Monday of the 11th Week in Ordinary Time
2 Corinthians 6:1-10 + Matthew 5:38-42
June 17, 2019
“Give to the one who asks of you, and do not turn your back….”
As we continue to hear Our Lord preach the Sermon on the Mount, it is striking how down to earth His words are. He does not speak fluff: the sort of words that we hear from so many spiritual gurus. He gives very practical advice about how to treat others. In doing so, Our Lord is drawing us into a deeper relationship with the Father.
Our Lord slowly tries to teach us how intimately related are the commands to love both God and neighbor. It is in Christ Jesus that the divine Word of God is made flesh. It is in Christ’s Sacrifice on the Cross—the sacrifice of the altar—that we share sacramentally in Christ’s life, in order that we might share morally in His life by loving both God and neighbor fully.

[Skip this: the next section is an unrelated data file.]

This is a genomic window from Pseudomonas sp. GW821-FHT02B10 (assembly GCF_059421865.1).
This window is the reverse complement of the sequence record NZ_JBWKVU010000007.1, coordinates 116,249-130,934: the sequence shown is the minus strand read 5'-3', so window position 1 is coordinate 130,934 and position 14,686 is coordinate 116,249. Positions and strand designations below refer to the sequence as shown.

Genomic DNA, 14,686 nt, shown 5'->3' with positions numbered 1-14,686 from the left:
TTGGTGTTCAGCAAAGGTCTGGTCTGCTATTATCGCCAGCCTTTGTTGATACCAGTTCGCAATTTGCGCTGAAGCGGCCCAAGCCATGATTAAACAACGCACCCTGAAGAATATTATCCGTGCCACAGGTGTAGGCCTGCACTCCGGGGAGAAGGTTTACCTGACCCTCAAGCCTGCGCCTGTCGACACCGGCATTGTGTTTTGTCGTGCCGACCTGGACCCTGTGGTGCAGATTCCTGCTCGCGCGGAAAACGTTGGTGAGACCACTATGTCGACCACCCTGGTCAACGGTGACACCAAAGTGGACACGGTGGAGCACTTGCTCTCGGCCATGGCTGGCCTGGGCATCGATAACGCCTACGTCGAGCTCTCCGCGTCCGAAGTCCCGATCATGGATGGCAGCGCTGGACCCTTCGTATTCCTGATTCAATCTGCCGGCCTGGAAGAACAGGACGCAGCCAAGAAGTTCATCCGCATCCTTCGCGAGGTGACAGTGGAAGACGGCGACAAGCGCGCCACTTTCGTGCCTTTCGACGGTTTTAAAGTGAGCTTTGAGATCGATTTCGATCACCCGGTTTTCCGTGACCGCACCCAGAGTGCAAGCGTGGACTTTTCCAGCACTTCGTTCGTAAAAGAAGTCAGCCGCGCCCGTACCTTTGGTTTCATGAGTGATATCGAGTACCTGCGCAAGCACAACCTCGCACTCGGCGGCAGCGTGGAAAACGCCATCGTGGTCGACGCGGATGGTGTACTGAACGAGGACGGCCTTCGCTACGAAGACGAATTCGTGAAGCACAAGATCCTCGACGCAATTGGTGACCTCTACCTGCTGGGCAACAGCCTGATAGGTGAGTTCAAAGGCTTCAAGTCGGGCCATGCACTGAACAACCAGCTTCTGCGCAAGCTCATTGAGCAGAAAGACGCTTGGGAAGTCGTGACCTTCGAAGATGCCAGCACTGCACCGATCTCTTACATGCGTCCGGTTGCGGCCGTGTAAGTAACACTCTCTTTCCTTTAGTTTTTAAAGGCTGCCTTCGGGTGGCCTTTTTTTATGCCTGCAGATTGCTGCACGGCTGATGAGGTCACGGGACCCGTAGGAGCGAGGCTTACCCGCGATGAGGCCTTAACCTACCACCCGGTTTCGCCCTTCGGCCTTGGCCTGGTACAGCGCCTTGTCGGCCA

However, we must be honest with ourselves, and be mindful that we are hardly advancing in the spiritual life if repentance is the largest part of our prayer. Our penance merely disposes us to be God’s servants rather than His rivals. When we consider the words of Christ in today’s Gospel passage, we see how completely we are to give of ourselves to others.
If our own spiritual houses are in order, how devoted are we to helping others build theirs? How willing are we to be patient with others, with those who cannot be patient in their own prayer? How will others learn the need for patience if not by seeing our example? How willing are we to accept insults in silence and pray for the one who insults? How will others learn the need for forbearance if not by seeing our example?
As we share in the sacrifice of the altar, may Almighty God help us see in our daily lives who it is in most need of a Christian witness. May Almighty God strengthen us through the Body and Blood of Christ to be the ones to offer that witness.
The Solemnity of the Most Holy Trinity
Prv 8:22-31 + Rom 5:1-5 + Jn 16:12-15
June 16, 2019
“I have much more to tell you, but you cannot bear it now.”